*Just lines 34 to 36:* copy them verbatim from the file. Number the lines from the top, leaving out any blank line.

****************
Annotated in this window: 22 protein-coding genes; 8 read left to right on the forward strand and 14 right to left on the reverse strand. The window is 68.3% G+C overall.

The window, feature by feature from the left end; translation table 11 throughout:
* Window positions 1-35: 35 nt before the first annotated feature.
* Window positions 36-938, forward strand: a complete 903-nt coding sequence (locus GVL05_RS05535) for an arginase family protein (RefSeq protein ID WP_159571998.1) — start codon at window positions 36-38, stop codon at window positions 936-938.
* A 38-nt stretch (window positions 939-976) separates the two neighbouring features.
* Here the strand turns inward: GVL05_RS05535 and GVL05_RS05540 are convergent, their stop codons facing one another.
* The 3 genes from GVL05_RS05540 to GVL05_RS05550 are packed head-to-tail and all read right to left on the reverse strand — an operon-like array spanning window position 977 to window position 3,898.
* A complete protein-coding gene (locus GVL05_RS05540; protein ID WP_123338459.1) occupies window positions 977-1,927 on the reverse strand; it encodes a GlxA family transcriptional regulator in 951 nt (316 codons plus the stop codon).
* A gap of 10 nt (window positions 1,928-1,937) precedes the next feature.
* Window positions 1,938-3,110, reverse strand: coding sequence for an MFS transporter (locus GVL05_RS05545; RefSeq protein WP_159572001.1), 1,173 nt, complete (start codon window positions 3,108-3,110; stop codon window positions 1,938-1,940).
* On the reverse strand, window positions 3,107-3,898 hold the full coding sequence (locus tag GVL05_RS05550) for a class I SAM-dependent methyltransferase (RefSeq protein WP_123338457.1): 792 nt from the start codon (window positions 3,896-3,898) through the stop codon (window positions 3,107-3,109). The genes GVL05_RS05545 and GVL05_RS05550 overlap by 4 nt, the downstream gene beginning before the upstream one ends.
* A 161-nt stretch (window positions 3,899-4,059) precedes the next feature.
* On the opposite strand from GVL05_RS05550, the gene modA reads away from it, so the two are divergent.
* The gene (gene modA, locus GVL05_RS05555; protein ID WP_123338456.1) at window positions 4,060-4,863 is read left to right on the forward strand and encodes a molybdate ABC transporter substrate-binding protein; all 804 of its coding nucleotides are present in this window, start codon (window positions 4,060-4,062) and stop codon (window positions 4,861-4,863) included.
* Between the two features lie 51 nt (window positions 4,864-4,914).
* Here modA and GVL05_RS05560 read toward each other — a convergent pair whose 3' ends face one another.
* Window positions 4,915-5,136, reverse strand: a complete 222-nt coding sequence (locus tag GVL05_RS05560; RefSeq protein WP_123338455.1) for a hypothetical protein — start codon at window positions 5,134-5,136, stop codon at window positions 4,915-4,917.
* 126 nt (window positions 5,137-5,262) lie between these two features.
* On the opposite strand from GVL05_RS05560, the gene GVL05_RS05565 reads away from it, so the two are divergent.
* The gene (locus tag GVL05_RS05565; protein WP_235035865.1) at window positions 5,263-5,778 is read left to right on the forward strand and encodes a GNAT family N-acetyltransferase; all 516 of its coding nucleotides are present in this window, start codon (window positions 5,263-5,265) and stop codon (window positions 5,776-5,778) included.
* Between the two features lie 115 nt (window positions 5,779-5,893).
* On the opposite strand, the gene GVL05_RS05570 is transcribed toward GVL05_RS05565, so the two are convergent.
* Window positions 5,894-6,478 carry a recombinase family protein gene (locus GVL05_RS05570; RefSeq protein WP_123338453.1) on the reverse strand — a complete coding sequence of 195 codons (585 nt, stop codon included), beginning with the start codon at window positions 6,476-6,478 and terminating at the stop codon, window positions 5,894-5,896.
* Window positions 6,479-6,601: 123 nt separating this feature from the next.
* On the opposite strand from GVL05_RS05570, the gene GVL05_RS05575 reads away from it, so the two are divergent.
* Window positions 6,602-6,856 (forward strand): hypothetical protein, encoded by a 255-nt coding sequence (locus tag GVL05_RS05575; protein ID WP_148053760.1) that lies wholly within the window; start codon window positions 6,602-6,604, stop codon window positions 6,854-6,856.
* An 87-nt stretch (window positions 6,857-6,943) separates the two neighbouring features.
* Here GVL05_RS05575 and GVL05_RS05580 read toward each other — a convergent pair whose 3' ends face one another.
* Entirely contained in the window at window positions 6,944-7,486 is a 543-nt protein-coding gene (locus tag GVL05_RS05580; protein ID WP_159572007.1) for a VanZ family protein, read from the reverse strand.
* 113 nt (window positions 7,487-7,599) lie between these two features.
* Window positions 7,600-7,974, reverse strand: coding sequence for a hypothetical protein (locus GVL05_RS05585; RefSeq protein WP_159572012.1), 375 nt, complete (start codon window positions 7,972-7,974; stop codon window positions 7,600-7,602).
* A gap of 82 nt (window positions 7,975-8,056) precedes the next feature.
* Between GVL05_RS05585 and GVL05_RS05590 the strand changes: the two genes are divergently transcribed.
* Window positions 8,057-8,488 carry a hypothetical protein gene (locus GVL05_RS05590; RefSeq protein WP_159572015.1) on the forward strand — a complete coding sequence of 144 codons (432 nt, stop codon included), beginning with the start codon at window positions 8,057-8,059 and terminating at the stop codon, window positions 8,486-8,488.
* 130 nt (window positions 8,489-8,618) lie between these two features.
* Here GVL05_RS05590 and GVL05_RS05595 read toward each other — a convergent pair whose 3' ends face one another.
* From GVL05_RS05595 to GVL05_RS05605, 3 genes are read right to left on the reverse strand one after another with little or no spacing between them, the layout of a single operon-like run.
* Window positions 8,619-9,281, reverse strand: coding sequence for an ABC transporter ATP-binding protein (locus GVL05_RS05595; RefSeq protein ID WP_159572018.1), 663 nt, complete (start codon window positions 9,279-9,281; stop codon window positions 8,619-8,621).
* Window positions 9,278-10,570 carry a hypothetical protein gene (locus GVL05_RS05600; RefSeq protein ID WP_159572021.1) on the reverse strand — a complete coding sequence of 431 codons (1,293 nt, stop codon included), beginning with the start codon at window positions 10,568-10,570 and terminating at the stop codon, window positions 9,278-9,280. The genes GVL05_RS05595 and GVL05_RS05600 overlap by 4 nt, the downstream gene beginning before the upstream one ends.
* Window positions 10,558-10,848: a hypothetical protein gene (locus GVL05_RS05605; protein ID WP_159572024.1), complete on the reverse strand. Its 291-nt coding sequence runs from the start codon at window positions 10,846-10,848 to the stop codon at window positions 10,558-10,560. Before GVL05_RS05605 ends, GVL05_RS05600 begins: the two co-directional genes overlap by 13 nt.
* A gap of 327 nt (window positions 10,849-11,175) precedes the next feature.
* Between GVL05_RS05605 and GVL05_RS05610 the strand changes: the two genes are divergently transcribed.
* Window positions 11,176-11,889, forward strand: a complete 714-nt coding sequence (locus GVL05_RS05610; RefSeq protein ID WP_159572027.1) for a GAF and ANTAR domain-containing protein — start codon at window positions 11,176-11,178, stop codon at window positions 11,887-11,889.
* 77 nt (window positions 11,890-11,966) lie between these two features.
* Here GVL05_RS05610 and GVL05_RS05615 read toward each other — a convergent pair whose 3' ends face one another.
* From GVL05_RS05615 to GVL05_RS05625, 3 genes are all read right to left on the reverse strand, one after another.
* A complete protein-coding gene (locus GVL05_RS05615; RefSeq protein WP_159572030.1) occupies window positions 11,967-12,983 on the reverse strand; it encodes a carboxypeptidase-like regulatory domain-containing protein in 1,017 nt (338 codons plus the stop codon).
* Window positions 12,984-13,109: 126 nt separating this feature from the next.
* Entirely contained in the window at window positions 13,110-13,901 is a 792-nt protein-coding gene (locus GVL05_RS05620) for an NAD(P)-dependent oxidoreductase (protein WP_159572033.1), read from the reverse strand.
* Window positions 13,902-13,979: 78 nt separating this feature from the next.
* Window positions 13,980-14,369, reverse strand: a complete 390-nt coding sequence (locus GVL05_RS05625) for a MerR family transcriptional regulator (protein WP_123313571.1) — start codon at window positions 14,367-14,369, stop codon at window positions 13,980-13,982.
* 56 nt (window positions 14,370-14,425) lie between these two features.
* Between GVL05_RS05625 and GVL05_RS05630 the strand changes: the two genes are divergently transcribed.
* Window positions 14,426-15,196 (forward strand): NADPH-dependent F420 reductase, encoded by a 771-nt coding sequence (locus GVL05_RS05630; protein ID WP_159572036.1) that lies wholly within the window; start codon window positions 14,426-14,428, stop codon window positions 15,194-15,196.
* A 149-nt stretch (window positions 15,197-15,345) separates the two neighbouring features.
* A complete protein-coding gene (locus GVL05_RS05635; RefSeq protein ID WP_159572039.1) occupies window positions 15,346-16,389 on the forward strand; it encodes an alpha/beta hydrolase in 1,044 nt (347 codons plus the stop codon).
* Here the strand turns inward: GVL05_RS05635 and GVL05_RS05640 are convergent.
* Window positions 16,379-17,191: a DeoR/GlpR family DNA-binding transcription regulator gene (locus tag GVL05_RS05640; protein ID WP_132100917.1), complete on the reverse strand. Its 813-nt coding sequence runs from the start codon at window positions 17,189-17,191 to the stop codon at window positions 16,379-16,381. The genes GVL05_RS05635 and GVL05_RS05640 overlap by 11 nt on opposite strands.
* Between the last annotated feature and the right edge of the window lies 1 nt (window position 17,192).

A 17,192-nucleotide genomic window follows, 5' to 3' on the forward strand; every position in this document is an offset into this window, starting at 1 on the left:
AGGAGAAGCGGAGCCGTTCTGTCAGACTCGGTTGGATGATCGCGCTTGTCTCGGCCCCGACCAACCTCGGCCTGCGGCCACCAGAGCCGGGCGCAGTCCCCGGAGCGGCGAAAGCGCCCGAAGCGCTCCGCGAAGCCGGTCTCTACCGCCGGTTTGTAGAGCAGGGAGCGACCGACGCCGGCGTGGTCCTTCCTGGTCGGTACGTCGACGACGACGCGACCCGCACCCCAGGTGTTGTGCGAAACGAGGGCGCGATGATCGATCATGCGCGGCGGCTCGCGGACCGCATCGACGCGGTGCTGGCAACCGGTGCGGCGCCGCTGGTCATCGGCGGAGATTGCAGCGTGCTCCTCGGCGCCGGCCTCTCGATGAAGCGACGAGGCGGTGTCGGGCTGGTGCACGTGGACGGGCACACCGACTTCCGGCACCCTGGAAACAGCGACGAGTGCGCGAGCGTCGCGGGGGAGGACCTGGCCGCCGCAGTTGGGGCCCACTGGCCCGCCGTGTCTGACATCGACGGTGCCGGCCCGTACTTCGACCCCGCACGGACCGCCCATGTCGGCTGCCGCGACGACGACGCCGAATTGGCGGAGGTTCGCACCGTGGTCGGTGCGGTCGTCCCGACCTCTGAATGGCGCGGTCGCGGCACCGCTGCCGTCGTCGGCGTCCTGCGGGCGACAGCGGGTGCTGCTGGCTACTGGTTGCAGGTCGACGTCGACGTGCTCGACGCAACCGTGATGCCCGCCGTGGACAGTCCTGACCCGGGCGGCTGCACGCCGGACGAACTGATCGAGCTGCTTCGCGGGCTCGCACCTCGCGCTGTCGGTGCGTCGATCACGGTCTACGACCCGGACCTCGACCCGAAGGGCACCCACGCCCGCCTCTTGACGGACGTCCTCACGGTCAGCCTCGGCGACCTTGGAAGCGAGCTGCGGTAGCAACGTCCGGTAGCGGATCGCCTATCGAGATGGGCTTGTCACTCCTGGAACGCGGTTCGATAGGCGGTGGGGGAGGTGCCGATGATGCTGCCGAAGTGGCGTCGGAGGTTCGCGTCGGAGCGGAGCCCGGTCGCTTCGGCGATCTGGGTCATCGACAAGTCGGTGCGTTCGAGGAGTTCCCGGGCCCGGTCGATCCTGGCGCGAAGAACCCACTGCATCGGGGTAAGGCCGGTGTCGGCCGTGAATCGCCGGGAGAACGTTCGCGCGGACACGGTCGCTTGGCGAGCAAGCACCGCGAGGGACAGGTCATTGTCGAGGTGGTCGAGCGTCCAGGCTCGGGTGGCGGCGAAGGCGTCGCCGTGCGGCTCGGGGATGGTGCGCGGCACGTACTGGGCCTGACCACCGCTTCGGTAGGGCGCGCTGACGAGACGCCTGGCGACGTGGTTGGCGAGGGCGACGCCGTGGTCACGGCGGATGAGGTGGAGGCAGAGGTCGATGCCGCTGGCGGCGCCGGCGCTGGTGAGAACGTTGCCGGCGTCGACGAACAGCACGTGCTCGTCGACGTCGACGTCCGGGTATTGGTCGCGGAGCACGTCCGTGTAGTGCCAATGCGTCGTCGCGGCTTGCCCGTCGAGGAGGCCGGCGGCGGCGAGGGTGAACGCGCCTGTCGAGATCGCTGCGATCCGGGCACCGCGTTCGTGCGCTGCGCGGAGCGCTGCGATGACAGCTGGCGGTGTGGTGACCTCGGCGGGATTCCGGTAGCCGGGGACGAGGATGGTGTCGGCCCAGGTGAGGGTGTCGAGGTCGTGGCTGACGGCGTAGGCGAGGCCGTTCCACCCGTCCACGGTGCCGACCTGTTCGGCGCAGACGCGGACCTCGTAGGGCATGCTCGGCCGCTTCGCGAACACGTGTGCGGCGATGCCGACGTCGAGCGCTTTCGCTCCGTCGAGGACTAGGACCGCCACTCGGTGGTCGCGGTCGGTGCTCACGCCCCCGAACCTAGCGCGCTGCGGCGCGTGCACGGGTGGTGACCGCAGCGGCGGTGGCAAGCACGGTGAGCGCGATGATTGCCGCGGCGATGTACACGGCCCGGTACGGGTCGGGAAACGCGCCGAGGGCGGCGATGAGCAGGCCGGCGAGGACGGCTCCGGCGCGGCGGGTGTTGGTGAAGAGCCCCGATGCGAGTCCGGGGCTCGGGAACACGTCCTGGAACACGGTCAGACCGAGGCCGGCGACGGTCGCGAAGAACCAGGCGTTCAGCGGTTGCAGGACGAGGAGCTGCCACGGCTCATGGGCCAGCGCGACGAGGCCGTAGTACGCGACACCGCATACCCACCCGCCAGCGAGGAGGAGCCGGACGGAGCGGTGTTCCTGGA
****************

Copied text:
* Window positions 8,057-8,488 carry a hypothetical protein gene (locus GVL05_RS05590; RefSeq protein WP_159572015.1) on the forward strand — a complete coding sequence of 144 codons (432 nt, stop codon included), beginning with the start codon at window positions 8,057-8,059 and terminating at the stop codon, window positions 8,486-8,488.
* 130 nt (window positions 8,489-8,618) lie between these two features.
* Here GVL05_RS05590 and GVL05_RS05595 read toward each other — a convergent pair whose 3' ends face one another.